The proverb that best reflects Antoine Preziuso’s current state of mind is perhaps “every cloud has a silver lining,” as the slowdown that has spread across the markets has given the master-watchmaker some welcome thinking time. “The situation is all the more worrying as it came out of the blue, just when everything was going so well,” he explains. “Accounts are down, recent investments in production have had to be completely revised, banks aren’t playing fair by cutting back lines of credit, and many watchmakers are on the verge of collapse. Now is the time to step back and think how best we can weather this storm. These were the thoughts going through my mind when I imagined Urban Square.”
Restoration as a possible lifeline
For this, his latest creation, Antoine Preziuso – to whom we owe an exceptional resonance Tri-Tourbillon – has looked to minimalism, an art movement that appeared in the United States in the 1960s and which reduces a work to its most essential elements. This approach is evident in Urban Square, a titanium watch whose structured design is expressed in clean, understated, contemporary lines. The hour and minute hands are inspired by skyscrapers, and are careful not to obstruct the large date window at 12 o’clock of the AP 158 additional module. Says Antoine Preziuso, “This watch was created last December, during a difficult period. Given the context, I decided not to work with outside suppliers, for example by incorporating the dial into the mechanism and machining the hands myself. All the work was done here in my studio, hence the “Fabrication Genevoise” or “Made in Geneva” label. In times like this, necessity is the mother of invention.”
Antoine Preziuso knows what he’s talking about. When he graduated from the École d’Horlogerie de Genève in 1978, the sector was taking a pummelling from the electronic watches arriving en masse from Asia. “People weren’t interested in mechanical watches any more,” he recalls. “Manufacturers were getting rid of their machines. But I dug in my heels, even when my watchmaker friends were changing careers. After two years with Patek Philippe, I decided to go it alone and spent the next fifteen years as a restorer of vintage timepieces for antique dealers, collectors and a number of leading names such as Cartier and Vacheron Constantin. Towards the late 1980s, the market was showing signs of a return to mechanical watches, particularly repeaters. Christophe Claret and I developed one such watch, a sign the storm had passed. Restoration could be the direction to take now. Given the quantity of watches currently on the markets, inevitably thousands will find their way back to the workbench.”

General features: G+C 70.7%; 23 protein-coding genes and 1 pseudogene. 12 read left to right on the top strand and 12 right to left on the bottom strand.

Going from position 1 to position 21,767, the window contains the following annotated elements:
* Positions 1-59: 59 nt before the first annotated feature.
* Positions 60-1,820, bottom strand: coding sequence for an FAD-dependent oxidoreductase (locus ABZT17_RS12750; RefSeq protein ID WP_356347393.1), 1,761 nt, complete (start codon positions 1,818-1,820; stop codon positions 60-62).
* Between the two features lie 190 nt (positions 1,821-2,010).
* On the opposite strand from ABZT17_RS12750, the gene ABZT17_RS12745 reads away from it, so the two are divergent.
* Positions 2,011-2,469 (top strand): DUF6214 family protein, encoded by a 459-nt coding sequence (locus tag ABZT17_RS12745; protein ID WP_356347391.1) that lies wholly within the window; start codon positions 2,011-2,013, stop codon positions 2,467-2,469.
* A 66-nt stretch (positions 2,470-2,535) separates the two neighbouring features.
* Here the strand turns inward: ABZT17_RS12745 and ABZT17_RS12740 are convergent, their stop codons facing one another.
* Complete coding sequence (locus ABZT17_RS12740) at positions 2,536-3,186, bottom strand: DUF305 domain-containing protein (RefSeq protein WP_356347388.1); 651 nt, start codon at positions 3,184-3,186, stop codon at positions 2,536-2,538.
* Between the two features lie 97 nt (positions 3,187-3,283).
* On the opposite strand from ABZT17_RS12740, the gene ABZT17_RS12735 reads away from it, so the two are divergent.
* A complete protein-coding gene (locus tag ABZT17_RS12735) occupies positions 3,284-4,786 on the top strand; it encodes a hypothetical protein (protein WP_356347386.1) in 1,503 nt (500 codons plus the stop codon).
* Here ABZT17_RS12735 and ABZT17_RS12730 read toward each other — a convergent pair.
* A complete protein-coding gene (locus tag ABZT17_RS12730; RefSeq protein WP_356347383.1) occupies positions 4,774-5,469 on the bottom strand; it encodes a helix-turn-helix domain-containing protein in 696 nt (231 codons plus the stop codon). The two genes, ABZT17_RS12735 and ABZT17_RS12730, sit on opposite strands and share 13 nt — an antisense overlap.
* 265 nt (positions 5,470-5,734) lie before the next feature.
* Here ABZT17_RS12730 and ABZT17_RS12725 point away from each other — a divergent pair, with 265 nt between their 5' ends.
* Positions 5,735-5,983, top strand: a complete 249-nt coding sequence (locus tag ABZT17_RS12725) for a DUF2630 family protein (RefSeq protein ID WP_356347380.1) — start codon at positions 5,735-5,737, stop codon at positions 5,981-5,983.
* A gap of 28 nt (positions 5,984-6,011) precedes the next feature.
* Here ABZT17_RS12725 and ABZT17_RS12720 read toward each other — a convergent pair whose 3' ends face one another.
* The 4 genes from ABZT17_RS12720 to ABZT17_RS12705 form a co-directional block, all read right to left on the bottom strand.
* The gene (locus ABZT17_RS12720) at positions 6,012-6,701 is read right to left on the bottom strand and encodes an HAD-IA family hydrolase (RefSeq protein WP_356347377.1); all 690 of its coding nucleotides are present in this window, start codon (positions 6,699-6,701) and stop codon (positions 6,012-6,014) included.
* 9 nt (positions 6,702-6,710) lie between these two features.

A Haute Couture approach
Antoine Preziuso has found another way of standing out from the crowd, expressing his art in a field where most manufacturers are afraid to venture: one-off, custom-made watches with grandes and/or petites complications. “This is one of the reasons our Ukrainian partners came knocking on our door, almost two years ago, to open a proprietary boutique in Kiev. And history is repeating itself with Rumania, where I’ll shortly be going. Customers in “New Europe,” as I like to call this region, are great fans of our watches. Our strength is to be there with original creations and personalised watches, even at entry level. These customers are drawn to exclusivity in watchmaking. It’s our role to respond with special creations, in particular using tourbillon movements and cases crafted from meteorites, a specific attribute of my brand.”
In Geneva, where the boutique will celebrate its fifth anniversary in autumn, Antoine Preziuso can also count on the loyalty of local customers who appreciate the value of an individual timepiece by such a creative force. These customers have become aficionados of the brand to the point of sharing not just the pleasure of wearing one of the master-watchmaker’s creations but a true meeting of minds. As watchmaking licks its wounds, for independent creators such as Antoine Preziuso, this is perhaps the most soothing balm.